Ed Balls on overcoming stammer: I thought hosting 'GMB' would lead to meltdown

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Watch: Ed Balls admits he never would have thought he could host a TV show

Ed Balls has opened up about his stammer on Good Morning Britain, admitted he previously doubted his ability to host a live breakfast TV show.

The former politician — who has joined Susanna Reid as co-host of the ITV show this week and has been criticised by some viewers for his awkward use of the autocue — urged anyone with a speech impediment that acceptance is the first step to overcoming it.

Balls, 54, confessed: "The idea that I could be on Good Morning Britain, looking at the screen, reading the autocue and getting through a morning like this with all this noise in my year — 12 years ago I would have been in meltdown. And actually today I'm loving it."

Read more: Ed Balls admits nerves as he makes 'GMB' hosting debut and struggles with autocue

The former Labour secretary of state for children, schools and families revealed his stammer was not diagnosed until adulthood, but making it public had been the greatest step in overcoming the challenge.

Ed Balls said accepting his stammer as part of him was the first step to overcoming it. (PA)
Ed Balls said accepting his stammer as part of him was the first step to overcoming it. (PA)

He said: "I didn't find out it was a stammer until it was already in the cabinet.

"My dad said to me when I got selected as an MP, 'I don't know what it is but you've got the same as me, I think it will stop you getting on'.

"In the cabinet, I couldn't do autocue. I could never read a speech. I would learn my speeches and then do them as if off the cuff but, in fact, I knew what I was saying.

"Questions in the Commons when you had to read out the precise words, it was a nightmare.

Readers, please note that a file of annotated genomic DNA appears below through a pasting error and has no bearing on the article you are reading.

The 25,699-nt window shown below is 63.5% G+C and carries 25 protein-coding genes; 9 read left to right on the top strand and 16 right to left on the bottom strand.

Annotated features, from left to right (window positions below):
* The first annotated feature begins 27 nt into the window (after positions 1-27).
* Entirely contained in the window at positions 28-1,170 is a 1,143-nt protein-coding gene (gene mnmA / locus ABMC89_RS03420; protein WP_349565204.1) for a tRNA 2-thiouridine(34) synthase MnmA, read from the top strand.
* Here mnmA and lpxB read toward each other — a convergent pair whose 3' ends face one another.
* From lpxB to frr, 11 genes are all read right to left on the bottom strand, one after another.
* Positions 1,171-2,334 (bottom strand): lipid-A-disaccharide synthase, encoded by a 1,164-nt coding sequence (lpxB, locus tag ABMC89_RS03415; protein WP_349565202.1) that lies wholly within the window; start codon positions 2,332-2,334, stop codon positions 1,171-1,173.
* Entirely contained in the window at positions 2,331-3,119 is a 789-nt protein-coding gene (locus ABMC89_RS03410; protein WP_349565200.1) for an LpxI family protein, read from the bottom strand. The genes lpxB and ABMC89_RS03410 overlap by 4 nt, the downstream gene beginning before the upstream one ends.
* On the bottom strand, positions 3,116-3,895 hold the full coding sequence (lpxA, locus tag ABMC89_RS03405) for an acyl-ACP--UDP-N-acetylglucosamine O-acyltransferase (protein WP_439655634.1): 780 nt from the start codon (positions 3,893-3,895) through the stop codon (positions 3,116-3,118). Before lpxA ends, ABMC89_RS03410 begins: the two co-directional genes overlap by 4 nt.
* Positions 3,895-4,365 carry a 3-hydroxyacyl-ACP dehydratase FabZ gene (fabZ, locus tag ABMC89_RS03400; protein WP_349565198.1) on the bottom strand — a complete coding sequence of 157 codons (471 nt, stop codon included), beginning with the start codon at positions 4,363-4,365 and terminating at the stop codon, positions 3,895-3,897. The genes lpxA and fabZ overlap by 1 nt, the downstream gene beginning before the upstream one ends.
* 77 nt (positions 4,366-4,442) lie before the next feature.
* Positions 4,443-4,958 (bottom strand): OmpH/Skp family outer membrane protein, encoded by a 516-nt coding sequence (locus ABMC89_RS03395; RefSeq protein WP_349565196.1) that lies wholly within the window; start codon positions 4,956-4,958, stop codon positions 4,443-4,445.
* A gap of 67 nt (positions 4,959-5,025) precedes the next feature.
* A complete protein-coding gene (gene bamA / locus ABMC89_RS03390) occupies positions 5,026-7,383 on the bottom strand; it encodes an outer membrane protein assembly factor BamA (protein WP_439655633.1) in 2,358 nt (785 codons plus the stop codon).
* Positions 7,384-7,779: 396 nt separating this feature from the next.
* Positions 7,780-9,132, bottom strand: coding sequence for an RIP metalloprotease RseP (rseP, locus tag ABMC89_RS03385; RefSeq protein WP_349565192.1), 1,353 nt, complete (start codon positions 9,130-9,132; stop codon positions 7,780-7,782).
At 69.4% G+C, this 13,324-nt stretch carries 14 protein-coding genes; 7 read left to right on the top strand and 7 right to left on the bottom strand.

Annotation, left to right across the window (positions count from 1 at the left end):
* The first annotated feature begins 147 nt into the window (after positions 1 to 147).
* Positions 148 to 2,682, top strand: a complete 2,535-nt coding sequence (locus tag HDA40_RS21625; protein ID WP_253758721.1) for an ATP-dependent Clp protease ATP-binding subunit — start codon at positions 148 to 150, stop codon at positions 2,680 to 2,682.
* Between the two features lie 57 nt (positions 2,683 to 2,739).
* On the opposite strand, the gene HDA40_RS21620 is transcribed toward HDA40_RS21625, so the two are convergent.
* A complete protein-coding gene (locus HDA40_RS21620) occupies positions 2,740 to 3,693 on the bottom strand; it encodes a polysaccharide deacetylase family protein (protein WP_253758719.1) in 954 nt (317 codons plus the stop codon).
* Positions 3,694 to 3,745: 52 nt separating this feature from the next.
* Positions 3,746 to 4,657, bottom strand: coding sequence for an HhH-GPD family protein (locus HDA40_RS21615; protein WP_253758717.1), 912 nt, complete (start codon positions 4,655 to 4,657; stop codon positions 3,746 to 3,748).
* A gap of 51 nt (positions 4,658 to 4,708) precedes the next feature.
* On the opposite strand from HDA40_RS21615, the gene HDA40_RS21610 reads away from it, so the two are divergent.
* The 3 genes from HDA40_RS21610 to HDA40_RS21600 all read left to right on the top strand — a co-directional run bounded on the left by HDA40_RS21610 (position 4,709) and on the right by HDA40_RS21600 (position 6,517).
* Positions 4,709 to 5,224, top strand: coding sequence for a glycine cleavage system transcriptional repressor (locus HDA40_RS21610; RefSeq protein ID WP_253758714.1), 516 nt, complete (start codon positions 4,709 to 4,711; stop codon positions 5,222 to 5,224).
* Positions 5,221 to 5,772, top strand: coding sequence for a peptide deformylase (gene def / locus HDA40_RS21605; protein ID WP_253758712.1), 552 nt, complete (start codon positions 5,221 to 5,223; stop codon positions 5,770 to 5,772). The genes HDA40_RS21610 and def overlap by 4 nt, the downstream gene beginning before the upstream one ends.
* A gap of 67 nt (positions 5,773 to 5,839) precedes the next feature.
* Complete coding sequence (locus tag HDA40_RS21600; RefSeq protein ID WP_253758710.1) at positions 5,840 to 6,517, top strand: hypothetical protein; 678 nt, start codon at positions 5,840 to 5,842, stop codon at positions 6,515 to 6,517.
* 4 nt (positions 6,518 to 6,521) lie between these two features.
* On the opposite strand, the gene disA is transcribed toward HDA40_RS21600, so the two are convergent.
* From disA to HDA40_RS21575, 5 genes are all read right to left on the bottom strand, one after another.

"And they said to me, until you are public about it, it will never get better. I didn't do that until 2009 and since then, it takes the pressure away.

Programme Name: Inside the Care Crisis with Ed Balls - TX: n/a - Episode: Inside the Care Crisis with Ed Balls - ep 2 (No. 2) - Picture Shows: with (l-r) Betty and Phyllis. Ed Balls - (C) Expectation Entertainment  - Photographer: Stuart Wood
Ed Balls recently presented a new documentary Inside the Care Crisis. (BBC)

"Sometimes it goes wrong, but that's fine. We all are not fluent in speaking in our normal life."

"You have to just accept — it never goes away. It's part of who you are and if you own it and just say 'This is who I am, take it or leave it,' If you have a go then it's amazing what you can do.

"I stammer all the time. I will stammer for two-and-a-half hours through this show and most people will say 'Didn't notice anything'. You ride with it and roll through and think 'It's just me'.

Read more: Huw Edwards 'does an Ed Balls' by tweeting his own name

Balls lost his seat as a Labour MP in 2015 and took part in Strictly Come Dancing in 2016.

<p>The hit politician-turned-ballroom dancer would be a dream contestant for the ‘New Stars’ team. </p>
Ed Balls competed on Strictly Come Dancing in 2016. (BBC)

He guest hosted political panel show Have I Got News For You in 2017 and earlier this year was crowned the winner of reality show Celebrity Best Home Cook.

Balls also fronted a new two-part documentary series Inside the Care Crisis, which now available on BBC iPlayer. 

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